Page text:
Researching Downeast Maine and Maritime Canada Families Together
Harold Snow Babcock, M. D. was born 31 August 1888 at Hampden, Maine, the son of John William Babcock and his wife Abbie Knowles (Tribou) Babcock. His paternal grandparents were Calvin and Sarah (Miller) Babcock. His maternal grandparents were William H. Tribou and his wife Sabrina M. (Knowles) Tribou.
He married Matilda Mattie T. Harris, who was born about 1886 in Nova Scotia, Canada, the daughter of Isaac Harris and his wife Emmaline (McCallum, possibly) Harris. Her paternal grandparents were Robert and Maria (Cock or Cox) Harris.
If you have any corrections, additions or insights regarding the information presented above or in the family tree below, please leave a comment or contact Todd House directly.
Several photographs, biography and family tree below. If you have any corrections, additions or insights regarding the information presented below, please leave a comment in the comments box or contact Todd House directly. Thanks!
The two photos of Harold Snow Babcock as a young man seem to me to be of two different young men, perhaps brothers, but they are both identified on reverse as Harold S. Babcock.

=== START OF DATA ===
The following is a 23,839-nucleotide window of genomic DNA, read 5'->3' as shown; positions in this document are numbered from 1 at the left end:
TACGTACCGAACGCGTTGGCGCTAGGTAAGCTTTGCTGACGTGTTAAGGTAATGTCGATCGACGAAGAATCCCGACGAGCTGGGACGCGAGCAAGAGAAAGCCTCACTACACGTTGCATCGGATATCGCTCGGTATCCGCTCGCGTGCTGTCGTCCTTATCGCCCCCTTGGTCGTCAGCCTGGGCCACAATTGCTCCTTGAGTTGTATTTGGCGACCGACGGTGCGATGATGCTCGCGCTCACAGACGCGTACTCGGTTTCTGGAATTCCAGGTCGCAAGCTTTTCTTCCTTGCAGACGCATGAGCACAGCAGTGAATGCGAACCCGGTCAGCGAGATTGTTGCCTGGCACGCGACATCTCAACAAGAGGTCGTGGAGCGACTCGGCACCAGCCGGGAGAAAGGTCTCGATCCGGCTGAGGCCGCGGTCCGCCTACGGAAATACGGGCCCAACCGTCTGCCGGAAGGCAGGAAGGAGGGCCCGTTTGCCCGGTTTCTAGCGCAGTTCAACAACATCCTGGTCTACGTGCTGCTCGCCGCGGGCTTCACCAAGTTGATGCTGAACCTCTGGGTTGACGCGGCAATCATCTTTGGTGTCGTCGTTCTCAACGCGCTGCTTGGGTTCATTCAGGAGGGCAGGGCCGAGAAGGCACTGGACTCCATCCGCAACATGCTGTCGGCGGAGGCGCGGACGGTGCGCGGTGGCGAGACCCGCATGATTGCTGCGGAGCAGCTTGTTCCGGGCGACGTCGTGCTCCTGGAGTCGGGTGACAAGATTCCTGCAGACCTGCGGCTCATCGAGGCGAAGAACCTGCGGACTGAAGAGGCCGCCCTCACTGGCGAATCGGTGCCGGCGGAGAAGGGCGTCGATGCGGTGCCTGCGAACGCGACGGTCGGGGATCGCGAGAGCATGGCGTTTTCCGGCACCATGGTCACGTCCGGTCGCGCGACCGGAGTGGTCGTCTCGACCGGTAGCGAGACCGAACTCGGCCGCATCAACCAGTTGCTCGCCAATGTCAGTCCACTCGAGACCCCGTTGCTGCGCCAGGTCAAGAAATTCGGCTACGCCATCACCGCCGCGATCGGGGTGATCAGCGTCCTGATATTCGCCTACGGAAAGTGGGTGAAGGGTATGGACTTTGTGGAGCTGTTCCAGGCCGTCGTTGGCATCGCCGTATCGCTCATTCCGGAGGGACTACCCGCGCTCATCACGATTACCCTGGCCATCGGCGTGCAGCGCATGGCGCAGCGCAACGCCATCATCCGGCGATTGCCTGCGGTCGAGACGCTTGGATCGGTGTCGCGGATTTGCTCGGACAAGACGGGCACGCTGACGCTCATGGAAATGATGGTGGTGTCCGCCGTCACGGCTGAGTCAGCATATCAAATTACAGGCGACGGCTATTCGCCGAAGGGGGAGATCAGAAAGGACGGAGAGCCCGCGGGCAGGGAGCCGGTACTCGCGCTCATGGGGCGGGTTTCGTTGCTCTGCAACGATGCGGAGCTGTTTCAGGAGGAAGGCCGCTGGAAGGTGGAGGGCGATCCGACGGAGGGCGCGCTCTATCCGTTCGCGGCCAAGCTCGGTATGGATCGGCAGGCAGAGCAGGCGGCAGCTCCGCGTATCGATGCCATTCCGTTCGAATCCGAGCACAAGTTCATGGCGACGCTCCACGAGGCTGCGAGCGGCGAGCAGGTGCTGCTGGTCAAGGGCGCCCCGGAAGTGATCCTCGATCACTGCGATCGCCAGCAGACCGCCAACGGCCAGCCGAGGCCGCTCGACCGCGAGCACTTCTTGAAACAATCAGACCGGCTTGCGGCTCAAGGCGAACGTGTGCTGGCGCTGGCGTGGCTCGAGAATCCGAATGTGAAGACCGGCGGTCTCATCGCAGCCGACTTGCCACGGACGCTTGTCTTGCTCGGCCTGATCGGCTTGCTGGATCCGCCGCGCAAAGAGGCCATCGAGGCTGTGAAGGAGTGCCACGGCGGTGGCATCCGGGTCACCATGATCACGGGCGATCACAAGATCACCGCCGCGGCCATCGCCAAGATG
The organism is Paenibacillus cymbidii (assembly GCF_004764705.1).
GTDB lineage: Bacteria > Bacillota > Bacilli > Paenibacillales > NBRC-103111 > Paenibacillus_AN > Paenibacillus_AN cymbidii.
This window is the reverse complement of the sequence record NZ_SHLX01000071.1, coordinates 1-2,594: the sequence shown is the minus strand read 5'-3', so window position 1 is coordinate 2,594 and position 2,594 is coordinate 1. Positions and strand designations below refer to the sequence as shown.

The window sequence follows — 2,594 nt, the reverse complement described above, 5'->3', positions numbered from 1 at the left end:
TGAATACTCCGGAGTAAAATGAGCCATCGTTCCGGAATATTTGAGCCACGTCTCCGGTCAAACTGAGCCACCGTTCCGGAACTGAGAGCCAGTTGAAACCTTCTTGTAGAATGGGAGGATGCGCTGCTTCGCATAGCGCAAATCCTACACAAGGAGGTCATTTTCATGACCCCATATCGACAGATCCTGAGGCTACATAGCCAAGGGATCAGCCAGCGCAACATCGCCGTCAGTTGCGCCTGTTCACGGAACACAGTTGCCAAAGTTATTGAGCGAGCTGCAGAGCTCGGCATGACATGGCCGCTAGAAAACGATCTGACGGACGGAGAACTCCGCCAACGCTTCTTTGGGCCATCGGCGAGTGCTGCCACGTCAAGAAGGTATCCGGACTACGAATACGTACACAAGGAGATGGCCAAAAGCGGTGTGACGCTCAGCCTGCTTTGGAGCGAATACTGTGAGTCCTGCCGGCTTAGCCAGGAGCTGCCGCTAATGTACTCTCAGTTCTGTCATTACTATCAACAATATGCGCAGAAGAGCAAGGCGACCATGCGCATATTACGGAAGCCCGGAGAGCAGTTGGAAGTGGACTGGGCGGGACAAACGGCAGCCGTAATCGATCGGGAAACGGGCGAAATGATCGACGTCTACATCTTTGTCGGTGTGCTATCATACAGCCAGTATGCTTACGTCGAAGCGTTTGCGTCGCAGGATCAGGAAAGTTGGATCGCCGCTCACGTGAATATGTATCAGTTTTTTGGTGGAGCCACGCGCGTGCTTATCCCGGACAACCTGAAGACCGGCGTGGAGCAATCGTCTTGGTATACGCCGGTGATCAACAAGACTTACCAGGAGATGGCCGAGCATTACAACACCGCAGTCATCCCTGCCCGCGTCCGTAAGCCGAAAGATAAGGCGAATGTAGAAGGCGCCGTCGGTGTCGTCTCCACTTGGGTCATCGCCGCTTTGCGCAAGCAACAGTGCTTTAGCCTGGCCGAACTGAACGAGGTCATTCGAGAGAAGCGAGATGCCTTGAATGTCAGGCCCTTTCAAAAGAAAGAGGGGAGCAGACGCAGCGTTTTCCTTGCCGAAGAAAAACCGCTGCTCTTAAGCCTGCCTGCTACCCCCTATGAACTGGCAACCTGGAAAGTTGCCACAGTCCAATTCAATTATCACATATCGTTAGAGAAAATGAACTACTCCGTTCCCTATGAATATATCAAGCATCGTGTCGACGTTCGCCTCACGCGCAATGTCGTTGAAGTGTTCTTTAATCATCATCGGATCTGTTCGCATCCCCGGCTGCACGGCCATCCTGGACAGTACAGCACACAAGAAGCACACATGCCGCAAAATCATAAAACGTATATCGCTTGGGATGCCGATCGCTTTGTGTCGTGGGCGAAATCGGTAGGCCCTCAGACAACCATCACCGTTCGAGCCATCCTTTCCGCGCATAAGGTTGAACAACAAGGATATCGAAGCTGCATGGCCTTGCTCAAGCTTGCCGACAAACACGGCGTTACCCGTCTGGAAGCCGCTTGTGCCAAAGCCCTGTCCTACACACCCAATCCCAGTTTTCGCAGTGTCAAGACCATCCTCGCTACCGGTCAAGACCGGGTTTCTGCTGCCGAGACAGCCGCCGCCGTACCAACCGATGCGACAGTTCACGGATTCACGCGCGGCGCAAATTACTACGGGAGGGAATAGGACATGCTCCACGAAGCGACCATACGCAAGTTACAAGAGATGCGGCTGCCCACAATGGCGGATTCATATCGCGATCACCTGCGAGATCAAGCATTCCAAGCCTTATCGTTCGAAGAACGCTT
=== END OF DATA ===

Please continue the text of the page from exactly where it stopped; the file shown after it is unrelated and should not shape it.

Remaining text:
From the website: http://www.penobscot-maine.com Harold S Babcock, M.D. (1888 - 1973 ) Althoug h Dr. Babcock is more related to Castine, Penobscot also shared his services, as did surrounding towns. Dr. Melvin Wardwell was also a very close associate of Dr. Babcock. He was born in Hampden, Maine on August 1, 1888, the sixth of seven children. He attended the so called "common schools", and graduated from Hampden Academy. Encouraged to be a doctor by his mentor, also a popular physiciarn, he started by serving as an orderly in the Massachusetts General Hospital. Following this experience, he attended Jefferson College in Philadelphia, Pennsylvania, graduating in 1916 with honors. After serving a one year internship at Eastern Maine General Hospital in Bangor, Maine, he began to establish a general practice in the Castine area. Using Castine as a base, as well as a residence, he soon found that surrounding towns were in need of his skills. As he once said, " In the year 1917, I came down the river to administer to Castine ills. Then, soon after, I found myself deep in the work around the whole countryside". During the first years as a general practitioner he planned to be away for at least two days and nights a week, all night, and would feel lucky to arrive home at dawn. He traversed bad roads to all points north, south and east. For ten years he used the North Castine Ferry to West Brooksville. He then picked up his automobile, which he left there permanently, and drove to other points such as Cape Rosier or North Brooksville. However, at times, in deep snow, the automobile could not function. One of his most memorable experiences was having to walk and carry two packs from West Brooksville to Cape Rosier in deep snow to attend a woman in labor. Her husband's boat was ice-locked in Eggemoggin Reach and he was unable to get home. Dr. Babcock stayed at this humble home from Friday until Tuesday, cooking for the family and caring for the children. The baby finally arrived on Tuesday morning , and as soon as help arrived, he was on his way home. Blessed with a good sense of humor, he learned as a young doctor that a hearty joke and an infectious laugh could soon put a disturbed patient at ease. He was married to Matilda Harris, of Nova Scotia, a registered nurse, whom he met while employed at the Massachusetts General Hospital. They were wed in 1912 and their marriage produced one son, Phillip. Mrs Babcock died shortly after her 100th birthday, and only within the last few years. In addition to his many other contributions he founded the Castine Community Hospital in 1928, and served as a resident physician for four decades. Dr. Babcock was truely one of our country doctors, was well loved and will always be remembered throughout the many towns he served. He died in 1973 and is interred in the family Castine Cemetery plot.